"A private party generally will not be permitted to intervene in government antitrust litigation absent some strong showing that the government is not vigorously and faithfully representing the public interest" in reaching the proposed final judgment. Massachusetts School of Law at Andover, Inc. v. United States, 118 F.3d 776, 783 (D.C. Cir. 1997), (citing United States v. LTV Corp., 746 F.2d 51, 54 n.7 (D.C. Cir. 1984), quoting United States v. Hartford-Empire Co., 573 F.2d 1, 2 (6th Cir. 1978)); see also United States v. Thomson Corp., 1996-2 Trade Cas. (CCH) ¶ 71,620, at 78,386, 1996 WL 554557, at *2 (D.D.C. 1996) (same). ARC has not alleged, let alone demonstrated, bad faith or malfeasance on the government's part in agreeing to the proposed modification.(4) See United States v. G. Heileman Brewing, 563 F. Supp. 642, 648 (D. Del. 1983) ("[D]isagreement with the wisdom of the United States'[s] decision concerning the adequacy of proposed relief does not indicate inadequate representation of the public interest."). The Court would be justified denying permissive intervention on this basis alone. See United States v. The Stroh Brewery Co., 1982-2 Trade Cas. (CCH) ¶ 64,782, at 71,829-30, 1982 WL 1852, at *2 (D.D.C. 1982) (rejecting permissive intervention solely for movants' failure to assert bad faith, which "is required before such intervention will be permitted in an antitrust consent judgment proceeding").
Moreover, in the absence of a showing of bad faith or malfeasance "it is inappropriate for a court through third-party intervention to force upon the United States the trial of an antitrust case it has already settled." United States v. G. Heileman Brewing, 563 F. Supp. 642, 650 (D. Del. 1983). ARC urges the Court not to modify the decree and, in effect, to force the parties to engage in further litigation -- in which ARC wants to participate as a party -- over whether the decree should be vacated.(5) Nextel has concluded that its commercial interests are best served by prompt modification of the decree restrictions, and a termination of those restrictions in October 2000, rather than by continued litigation in which it would seek immediate and complete termination. The United States has determined that the public interest would be better served by the proposed modification than by further litigation. ARC may have concluded that its members' commercial interests would best be served by forcing Nextel and the United States to continue to litigate Nextel's motion to vacate the decree. But ARC has not demonstrated that the public interest in competition requires further litigation.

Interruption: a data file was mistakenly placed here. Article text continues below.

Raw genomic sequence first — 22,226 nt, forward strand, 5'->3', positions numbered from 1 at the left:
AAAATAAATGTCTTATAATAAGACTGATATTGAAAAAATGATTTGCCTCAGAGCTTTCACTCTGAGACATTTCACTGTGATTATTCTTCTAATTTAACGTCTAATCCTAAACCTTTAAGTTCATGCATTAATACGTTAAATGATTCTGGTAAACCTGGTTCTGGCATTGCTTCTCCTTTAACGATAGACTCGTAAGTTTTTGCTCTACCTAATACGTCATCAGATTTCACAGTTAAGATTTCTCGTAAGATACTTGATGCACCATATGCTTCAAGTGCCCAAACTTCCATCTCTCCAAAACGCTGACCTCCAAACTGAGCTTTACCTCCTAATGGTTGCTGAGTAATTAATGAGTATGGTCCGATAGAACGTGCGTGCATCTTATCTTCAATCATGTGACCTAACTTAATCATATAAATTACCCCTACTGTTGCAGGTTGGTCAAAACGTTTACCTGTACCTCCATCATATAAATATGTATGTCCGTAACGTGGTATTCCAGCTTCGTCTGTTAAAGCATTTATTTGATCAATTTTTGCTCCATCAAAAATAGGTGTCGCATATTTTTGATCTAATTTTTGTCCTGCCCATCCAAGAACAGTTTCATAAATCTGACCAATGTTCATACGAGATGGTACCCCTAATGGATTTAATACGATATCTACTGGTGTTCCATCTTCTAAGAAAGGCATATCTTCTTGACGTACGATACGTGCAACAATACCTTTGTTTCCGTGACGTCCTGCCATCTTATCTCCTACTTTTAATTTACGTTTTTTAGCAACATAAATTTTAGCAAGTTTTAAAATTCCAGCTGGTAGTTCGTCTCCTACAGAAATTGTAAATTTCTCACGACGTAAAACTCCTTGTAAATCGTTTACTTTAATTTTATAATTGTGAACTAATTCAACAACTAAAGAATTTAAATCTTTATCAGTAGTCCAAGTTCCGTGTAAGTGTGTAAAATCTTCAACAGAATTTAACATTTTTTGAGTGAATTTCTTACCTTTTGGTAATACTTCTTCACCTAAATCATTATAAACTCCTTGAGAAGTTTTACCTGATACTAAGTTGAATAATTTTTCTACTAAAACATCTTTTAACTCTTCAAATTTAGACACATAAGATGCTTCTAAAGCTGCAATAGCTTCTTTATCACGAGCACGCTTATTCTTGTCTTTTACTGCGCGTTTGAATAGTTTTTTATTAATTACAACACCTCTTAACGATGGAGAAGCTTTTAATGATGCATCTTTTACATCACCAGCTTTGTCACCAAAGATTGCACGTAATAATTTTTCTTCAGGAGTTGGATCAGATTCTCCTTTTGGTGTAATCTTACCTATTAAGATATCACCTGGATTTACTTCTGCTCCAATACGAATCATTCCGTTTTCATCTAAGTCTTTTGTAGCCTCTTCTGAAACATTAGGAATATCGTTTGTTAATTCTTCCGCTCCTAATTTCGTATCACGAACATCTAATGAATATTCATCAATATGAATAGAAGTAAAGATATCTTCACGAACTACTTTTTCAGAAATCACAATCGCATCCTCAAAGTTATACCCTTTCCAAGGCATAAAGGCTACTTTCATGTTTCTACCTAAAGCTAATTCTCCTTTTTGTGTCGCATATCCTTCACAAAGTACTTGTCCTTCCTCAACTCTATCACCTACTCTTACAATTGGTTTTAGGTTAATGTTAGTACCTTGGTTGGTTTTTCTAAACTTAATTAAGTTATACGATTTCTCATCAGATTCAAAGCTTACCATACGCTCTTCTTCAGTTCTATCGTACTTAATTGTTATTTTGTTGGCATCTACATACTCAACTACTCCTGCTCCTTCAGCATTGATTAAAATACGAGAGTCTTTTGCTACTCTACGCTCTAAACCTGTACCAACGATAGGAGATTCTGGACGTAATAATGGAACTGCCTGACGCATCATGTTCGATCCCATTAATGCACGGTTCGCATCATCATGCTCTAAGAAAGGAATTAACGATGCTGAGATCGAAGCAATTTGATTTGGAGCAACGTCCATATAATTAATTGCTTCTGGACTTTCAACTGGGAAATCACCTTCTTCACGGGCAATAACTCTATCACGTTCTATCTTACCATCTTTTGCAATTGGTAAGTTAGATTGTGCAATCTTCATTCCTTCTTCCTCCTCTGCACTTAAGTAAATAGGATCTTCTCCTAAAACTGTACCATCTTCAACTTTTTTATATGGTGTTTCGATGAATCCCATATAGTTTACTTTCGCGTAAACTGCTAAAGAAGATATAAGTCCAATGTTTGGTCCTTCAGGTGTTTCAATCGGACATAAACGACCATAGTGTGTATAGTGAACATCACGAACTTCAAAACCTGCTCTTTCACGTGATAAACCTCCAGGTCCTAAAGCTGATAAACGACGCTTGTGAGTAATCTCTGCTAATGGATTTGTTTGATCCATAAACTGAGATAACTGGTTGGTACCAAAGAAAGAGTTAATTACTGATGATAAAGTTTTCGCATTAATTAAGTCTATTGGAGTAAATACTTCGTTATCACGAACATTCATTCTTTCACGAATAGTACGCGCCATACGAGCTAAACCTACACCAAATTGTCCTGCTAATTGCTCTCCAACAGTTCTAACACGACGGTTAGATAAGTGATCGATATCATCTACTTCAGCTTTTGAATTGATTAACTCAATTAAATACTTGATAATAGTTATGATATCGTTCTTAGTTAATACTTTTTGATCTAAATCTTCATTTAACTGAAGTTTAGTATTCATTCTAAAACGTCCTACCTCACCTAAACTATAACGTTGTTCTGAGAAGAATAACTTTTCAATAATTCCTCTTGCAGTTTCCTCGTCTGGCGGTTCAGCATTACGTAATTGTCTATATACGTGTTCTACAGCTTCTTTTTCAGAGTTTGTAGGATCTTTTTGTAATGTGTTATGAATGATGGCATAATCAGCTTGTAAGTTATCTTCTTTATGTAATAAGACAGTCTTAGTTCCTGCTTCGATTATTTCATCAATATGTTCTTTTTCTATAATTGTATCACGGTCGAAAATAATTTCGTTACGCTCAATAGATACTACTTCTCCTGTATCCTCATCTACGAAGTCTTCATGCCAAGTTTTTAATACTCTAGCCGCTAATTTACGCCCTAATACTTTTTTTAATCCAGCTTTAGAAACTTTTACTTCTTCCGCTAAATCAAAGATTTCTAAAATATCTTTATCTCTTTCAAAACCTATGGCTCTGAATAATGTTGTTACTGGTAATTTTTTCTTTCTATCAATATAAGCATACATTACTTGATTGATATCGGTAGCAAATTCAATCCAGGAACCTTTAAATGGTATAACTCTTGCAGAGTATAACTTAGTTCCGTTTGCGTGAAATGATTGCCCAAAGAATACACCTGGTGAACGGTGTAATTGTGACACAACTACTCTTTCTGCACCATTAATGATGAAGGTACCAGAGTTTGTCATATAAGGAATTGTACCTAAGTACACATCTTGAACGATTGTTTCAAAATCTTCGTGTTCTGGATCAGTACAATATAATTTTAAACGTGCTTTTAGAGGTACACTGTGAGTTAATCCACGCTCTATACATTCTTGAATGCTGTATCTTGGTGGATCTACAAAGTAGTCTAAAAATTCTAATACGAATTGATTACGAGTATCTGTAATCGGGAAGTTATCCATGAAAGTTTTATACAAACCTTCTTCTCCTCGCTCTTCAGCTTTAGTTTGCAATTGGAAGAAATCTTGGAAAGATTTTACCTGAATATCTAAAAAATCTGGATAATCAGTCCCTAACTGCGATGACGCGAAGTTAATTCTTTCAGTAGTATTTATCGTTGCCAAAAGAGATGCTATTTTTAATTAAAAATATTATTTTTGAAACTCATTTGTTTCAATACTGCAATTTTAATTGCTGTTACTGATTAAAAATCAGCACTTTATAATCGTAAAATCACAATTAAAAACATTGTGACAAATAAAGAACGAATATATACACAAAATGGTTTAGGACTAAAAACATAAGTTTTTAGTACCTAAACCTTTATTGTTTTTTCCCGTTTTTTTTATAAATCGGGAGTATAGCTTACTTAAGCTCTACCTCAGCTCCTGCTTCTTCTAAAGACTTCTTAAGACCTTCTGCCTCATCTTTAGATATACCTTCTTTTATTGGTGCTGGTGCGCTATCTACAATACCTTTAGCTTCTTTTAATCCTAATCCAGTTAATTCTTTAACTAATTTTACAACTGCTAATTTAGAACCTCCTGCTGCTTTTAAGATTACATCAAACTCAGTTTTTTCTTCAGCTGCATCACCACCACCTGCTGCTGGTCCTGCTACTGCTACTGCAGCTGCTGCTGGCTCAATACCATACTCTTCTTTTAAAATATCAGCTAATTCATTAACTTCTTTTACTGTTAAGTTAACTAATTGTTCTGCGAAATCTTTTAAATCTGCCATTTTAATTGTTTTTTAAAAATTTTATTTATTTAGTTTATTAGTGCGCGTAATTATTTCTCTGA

Rule 24(b)(2) does not allow intervention unless a party shows that its claim shares a question of "fact or law in common with those of the main action." Fed. R. Civ. P. 24(b). ARC, however, claims merely that its intervention would "allow a more complete presentation of the issues and arguments relevant" to whether the decree should be modified because it is "in a unique position of being able to speak on behalf of the public that desires competition in dispatch service." Alliance for Radio Competition's Motion for Permissive Intervention or, In the Alternative, for Leave to Participate as Amicus Curiae ("ARC Br.") at 5 ("ARC's interests coincide with the public's . . . interests"). Even if that were true, it would be insufficient to justify permissive intervention by ARC.
It is firmly established that "[i]n federal antitrust litigation, it is the United States, not private parties, which 'must alone speak for the public interest.'" G. Heileman Brewing, 563 F. Supp. at 649, (quoting Buckeye Coal & Ry. Co. v. Hocking Valley Ry. Co., 269 U.S. 42, 49 (1925)). ARC has already submitted comments explaining its views on why it believes the proposed decree modification should not be entered. By seeking intervention, ARC would impermissibly arrogate for itself the role reserved exclusively to the United States in antitrust cases. ARC must "stand as any other member of the public. [It is] not entitled to intervene simply to advance [its] own ideas of what the public interest requires." G. Heileman Brewing, 563 F. Supp. at 648; accord United States v. Bechtel Corp., 648 F.2d 660, 666 (9th Cir. 1981). Thus, "courts have consistently denied intervention to private parties whose views about the proper terms for an antitrust settlement differed from those of the United States."(6) G. Heileman Brewing, 563 F. Supp. at 648.